The reprieve the Yankees received when Cliff Lee was scratched from his start in Seattle on the day of his trade to Texas comes due today when the new Rangers’ ace takes the mound against the Bronx Bombers in tonight’s series finale. Of course, Lee could just as easily be making tonight’s start in pinstripes if not for Mariners GM Jack Zduriencik’s decision to forgo the Yankees’ offer of Jesus Montero and instead opt for a Rangers’ package fronted by Justin Smoak.
That’s all water on the bridge by now, however. Besides, even though the Yankees starting rotation has struggled somewhat since the failed trade (13-12 with a 4.39 ERA over that span), Jesus Montero also happened to catch fire. Since the July 9 deal that sent Lee to the Rangers, Montero, the fourth best prospect in all of baseball according to Baseball America, has taken his offensive game to another level. After starting off slowly in April and May, the 20-year old catcher has gradually increased his production, culminating in a current 10-game stretch in which he has hit .432/.488/.784. Hot isn’t the word.
Jesus Montero’s Monthly Progression At Scranton
While it’s obvious that the Lee would have greatly enhanced the Yankees’ chances of repeating in 2010, it’s equally clear that Montero has the potential to be a major contributor for many years to come. In fact, based on his recent performance, there is no reason that Montero can’t wind up being a contributor this season.
With Jorge Posada supposedly suffering from a “cranky” right shoulder, not to mention Joe Girardi’s repeated insistence that he plans to increasingly rest his aging catcher as the season concludes, the time has come for the Yankees to add a third catcher, and no candidate seems more deserving or more capable of having a positive impact than Montero.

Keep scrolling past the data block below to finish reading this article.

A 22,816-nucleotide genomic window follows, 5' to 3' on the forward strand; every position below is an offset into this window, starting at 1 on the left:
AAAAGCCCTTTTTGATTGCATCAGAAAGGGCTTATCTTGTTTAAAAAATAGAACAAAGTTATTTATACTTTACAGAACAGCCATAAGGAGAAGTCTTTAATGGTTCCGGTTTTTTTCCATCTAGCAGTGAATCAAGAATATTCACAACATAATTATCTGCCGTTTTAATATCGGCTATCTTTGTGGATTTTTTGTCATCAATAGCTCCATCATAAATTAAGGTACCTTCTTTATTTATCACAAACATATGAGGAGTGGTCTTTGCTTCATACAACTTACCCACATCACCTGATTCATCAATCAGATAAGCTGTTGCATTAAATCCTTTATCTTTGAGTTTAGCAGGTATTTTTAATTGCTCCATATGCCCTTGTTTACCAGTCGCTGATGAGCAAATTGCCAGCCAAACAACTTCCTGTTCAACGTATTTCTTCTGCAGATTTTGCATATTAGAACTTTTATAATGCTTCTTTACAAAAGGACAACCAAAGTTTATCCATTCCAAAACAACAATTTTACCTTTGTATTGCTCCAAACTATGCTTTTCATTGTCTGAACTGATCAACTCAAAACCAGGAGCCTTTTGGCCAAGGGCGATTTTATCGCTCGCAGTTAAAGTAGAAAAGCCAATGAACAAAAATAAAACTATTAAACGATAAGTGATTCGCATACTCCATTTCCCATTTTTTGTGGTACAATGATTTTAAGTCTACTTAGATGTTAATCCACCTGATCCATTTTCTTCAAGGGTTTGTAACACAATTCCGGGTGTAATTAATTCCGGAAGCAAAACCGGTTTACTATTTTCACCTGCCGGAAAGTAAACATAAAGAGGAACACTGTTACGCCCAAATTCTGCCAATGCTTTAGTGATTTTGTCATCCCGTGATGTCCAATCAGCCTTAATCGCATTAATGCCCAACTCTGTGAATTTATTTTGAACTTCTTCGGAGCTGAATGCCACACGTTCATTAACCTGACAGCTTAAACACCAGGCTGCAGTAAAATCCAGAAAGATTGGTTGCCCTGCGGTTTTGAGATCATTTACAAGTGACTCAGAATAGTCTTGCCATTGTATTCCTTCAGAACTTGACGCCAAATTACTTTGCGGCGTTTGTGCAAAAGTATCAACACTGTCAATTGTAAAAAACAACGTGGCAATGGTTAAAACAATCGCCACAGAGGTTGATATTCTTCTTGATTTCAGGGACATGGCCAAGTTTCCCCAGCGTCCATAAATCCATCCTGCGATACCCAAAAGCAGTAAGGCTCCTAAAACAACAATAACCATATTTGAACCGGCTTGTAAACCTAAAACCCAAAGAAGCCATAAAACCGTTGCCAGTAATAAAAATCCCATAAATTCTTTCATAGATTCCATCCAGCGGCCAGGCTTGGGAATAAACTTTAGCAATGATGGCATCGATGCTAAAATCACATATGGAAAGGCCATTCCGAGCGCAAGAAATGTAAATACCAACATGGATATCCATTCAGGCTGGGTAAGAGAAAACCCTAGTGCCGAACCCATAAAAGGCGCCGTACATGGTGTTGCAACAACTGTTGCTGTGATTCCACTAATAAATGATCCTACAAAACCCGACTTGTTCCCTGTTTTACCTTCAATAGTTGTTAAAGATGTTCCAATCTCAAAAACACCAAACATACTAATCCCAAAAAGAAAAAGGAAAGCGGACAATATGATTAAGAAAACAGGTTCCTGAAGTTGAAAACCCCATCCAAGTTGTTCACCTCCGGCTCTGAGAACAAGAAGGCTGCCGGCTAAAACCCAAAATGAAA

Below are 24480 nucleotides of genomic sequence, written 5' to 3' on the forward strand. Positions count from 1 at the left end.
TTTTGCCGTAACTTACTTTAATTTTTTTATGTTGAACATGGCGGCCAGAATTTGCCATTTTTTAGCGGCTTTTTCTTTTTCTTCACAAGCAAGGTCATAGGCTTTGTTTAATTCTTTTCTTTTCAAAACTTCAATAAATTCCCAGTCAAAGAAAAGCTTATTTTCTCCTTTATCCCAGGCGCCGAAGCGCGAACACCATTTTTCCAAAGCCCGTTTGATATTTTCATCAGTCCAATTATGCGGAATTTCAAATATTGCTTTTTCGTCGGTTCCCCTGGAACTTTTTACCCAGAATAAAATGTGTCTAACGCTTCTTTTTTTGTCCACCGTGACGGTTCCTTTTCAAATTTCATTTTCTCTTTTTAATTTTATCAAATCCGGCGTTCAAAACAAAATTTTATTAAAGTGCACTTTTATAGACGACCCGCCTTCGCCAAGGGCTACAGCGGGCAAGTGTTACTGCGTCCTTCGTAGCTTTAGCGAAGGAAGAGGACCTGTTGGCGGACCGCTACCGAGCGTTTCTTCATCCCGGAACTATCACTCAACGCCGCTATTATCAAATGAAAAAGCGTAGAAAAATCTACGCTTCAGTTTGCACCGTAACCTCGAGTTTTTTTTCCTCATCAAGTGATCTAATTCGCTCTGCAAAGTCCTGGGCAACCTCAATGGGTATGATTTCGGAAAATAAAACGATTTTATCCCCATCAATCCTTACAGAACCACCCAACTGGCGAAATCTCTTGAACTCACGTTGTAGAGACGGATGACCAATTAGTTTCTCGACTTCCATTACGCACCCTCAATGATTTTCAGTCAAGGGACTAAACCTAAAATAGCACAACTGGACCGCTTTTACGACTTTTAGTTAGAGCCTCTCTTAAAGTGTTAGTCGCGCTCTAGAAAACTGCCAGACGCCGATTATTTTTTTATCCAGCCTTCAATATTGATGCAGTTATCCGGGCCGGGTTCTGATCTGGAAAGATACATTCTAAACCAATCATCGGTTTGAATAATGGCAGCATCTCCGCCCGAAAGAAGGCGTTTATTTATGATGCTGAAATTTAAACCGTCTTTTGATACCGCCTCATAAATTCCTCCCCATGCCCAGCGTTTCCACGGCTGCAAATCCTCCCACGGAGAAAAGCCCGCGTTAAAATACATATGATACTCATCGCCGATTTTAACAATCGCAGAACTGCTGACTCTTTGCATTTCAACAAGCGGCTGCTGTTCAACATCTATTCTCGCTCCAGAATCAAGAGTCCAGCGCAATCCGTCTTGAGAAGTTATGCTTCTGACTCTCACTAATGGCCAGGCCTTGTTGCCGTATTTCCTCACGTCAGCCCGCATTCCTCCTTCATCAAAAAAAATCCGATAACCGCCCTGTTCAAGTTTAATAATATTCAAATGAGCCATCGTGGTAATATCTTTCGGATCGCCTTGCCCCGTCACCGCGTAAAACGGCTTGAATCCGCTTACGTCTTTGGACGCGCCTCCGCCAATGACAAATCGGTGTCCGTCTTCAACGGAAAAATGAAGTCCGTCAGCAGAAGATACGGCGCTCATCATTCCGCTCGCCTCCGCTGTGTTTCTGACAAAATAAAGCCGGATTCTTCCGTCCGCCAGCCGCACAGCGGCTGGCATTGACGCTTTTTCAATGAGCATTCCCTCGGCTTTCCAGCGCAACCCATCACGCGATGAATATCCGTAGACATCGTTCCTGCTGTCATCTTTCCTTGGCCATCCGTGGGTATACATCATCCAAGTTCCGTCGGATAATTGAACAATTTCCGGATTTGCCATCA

By adding Montero to the roster, the Yankees would not only benefit from his right handed power bat, but they would also have more flexibility to manage the lineup. So, on nights when Posada is only available in an “emergency”, the team wouldn’t have to pin its hopes on the anemic bat of Francisco Cervelli. What’s more, the move would not only help the Yankees this season, but also give them a first hand look at how ready Montero is for the future. If the 20-year old catcher can make a quick adjustment to the majors, he’d not only give the Yankees a boost down the stretch, but it would also help Brain Cashman formulate his plan for the upcoming offseason.
In order to facilitate Montero’s promotion, the Yankees would have to make a roster move, but that could easily be accomplished by designating either Chad Gaudin or Sergio Mitre for assignment. The ascension of Dustin Moseley has made having both Gaudin and Mitre unnecessary, so whether the team promotes Montero or not, there is no need to keep carrying 12 pitchers.
There is no guarantee that Montero is going to step into the big leagues and hit. After all, he did suffer through a two month adjustment period in Scranton. However, the combination of his offensive talent and the Yankees’ current needs demand that the team at least give it a try. Furthermore, although there is likely to be some concern about his defense behind the plate, it’s not like the Yankees have enjoyed stellar defense from the tandem of Posada and Cervelli. The Yankees primary objective should be increasing the offensive potential and flexibility from the catcher position, and Montero would help the team do just that.
The Rangers have clearly boosted themselves as a legitimate World Series contender with the acquisition of Lee, but if the Yankees are willing to take a chance, Montero could also wind up playing a key role this post season. If so, everyone would be happy with the events of July 9…everyone that is but Seattle, who can’t be thrilled with Smoak’s line of .159/.169/.270 before his most recent demotion.
Sometimes the best trades are the one you don’t make. The Yankees might as well get started on finding that out now.